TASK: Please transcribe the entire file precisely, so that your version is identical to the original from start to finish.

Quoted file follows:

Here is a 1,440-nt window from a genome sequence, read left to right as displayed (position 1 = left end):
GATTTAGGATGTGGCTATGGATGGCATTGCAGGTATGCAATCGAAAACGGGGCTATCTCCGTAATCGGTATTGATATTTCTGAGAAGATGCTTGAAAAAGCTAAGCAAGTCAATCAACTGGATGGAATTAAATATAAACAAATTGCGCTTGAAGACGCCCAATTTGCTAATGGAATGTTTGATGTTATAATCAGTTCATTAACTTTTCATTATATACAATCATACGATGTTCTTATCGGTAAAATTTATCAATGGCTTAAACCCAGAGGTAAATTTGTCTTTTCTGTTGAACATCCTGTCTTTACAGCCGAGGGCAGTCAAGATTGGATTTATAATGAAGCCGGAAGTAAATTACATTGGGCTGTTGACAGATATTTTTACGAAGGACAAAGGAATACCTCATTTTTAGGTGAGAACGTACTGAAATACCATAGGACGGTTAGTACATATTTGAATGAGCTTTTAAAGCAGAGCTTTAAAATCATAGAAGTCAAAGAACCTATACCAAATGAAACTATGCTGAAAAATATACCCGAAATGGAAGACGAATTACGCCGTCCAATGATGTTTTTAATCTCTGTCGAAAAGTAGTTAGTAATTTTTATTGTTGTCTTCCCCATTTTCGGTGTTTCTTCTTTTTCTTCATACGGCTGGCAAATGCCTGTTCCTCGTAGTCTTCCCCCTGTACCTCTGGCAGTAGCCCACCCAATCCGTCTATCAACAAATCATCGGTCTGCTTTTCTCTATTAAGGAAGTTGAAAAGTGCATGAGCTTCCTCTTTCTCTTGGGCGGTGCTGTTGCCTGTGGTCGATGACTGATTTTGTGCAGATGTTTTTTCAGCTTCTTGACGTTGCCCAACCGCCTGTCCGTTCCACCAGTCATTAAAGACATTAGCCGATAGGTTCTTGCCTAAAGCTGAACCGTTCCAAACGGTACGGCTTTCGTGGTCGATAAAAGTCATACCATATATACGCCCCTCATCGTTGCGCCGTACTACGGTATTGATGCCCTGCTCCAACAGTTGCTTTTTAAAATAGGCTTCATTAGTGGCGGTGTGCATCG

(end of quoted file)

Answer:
Here is a 1,440-nt window from a genome sequence, read left to right as displayed (position 1 = left end):
GATTTAGGATGTGGCTATGGATGGCATTGCAGGTATGCAATCGAAAACGGGGCTATCTCCGTAATCGGTATTGATATTTCTGAGAAGATGCTTGAAAAAGCTAAGCAAGTCAATCAACTGGATGGAATTAAATATAAACAAATTGCGCTTGAAGACGCCCAATTTGCTAATGGAATGTTTGATGTTATAATCAGTTCATTAACTTTTCATTATATACAATCATACGATGTTCTTATCGGTAAAATTTATCAATGGCTTAAACCCAGAGGTAAATTTGTCTTTTCTGTTGAACATCCTGTCTTTACAGCCGAGGGCAGTCAAGATTGGATTTATAATGAAGCCGGAAGTAAATTACATTGGGCTGTTGACAGATATTTTTACGAAGGACAAAGGAATACCTCATTTTTAGGTGAGAACGTACTGAAATACCATAGGACGGTTAGTACATATTTGAATGAGCTTTTAAAGCAGAGCTTTAAAATCATAGAAGTCAAAGAACCTATACCAAATGAAACTATGCTGAAAAATATACCCGAAATGGAAGACGAATTACGCCGTCCAATGATGTTTTTAATCTCTGTCGAAAAGTAGTTAGTAATTTTTATTGTTGTCTTCCCCATTTTCGGTGTTTCTTCTTTTTCTTCATACGGCTGGCAAATGCCTGTTCCTCGTAGTCTTCCCCCTGTACCTCTGGCAGTAGCCCACCCAATCCGTCTATCAACAAATCATCGGTCTGCTTTTCTCTATTAAGGAAGTTGAAAAGTGCATGAGCTTCCTCTTTCTCTTGGGCGGTGCTGTTGCCTGTGGTCGATGACTGATTTTGTGCAGATGTTTTTTCAGCTTCTTGACGTTGCCCAACCGCCTGTCCGTTCCACCAGTCATTAAAGACATTAGCCGATAGGTTCTTGCCTAAAGCTGAACCGTTCCAAACGGTACGGCTTTCGTGGTCGATAAAAGTCATACCATATATACGCCCCTCATCGTTGCGCCGTACTACGGTATTGATGCCCTGCTCCAACAGTTGCTTTTTAAAATAGGCTTCATTAGTGGCGGTGTGCATCG